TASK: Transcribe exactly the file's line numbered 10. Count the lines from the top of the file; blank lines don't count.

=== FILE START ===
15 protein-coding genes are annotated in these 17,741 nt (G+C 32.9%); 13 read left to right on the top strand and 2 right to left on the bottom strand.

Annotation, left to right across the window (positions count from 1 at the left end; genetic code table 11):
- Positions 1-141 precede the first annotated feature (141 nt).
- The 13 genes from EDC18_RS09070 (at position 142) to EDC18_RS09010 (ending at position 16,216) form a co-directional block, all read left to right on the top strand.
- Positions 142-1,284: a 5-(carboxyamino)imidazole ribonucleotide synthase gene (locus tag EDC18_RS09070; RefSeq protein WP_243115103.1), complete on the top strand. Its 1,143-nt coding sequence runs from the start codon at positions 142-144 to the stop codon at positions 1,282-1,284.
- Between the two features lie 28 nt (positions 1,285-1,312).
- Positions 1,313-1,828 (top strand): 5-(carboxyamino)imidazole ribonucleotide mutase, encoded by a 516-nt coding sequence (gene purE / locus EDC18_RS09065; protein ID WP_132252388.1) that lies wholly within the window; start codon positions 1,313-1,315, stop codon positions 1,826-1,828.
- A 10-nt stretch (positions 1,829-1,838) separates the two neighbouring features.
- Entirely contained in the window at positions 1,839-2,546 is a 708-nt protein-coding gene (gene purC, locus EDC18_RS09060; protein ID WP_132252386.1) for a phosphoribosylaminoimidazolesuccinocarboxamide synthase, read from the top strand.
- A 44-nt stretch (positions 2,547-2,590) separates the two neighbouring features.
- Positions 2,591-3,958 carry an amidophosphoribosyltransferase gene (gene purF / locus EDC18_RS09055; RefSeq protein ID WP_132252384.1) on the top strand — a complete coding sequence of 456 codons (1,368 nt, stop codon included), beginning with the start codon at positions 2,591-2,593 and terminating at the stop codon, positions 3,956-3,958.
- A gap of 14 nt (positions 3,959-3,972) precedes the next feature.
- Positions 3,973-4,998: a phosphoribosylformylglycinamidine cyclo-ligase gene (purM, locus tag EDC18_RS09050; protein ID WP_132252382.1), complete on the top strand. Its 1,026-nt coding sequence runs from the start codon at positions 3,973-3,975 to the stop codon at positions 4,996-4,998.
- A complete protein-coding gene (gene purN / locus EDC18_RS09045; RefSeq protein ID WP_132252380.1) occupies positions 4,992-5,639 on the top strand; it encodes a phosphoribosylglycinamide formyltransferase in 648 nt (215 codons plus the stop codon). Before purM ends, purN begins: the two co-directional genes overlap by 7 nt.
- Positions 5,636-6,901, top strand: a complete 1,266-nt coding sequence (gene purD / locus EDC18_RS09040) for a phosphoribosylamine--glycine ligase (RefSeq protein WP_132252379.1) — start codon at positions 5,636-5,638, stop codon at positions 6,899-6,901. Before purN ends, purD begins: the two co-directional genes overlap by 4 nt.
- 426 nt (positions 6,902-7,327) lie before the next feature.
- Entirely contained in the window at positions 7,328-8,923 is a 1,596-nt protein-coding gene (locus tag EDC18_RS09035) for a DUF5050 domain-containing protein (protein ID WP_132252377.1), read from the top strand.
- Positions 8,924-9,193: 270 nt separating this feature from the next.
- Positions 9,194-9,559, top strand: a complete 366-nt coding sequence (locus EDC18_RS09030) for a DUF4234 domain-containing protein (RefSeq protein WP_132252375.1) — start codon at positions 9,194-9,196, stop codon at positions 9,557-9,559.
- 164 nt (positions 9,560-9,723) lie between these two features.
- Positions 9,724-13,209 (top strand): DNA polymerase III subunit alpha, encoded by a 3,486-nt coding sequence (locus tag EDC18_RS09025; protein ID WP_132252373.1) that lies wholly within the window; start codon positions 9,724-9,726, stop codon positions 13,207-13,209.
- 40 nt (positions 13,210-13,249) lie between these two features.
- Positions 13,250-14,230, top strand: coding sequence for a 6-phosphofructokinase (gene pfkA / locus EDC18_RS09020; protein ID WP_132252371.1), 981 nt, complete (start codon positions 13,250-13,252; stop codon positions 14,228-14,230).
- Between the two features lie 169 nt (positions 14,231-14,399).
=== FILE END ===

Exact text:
- A 44-nt stretch (positions 2,547-2,590) separates the two neighbouring features.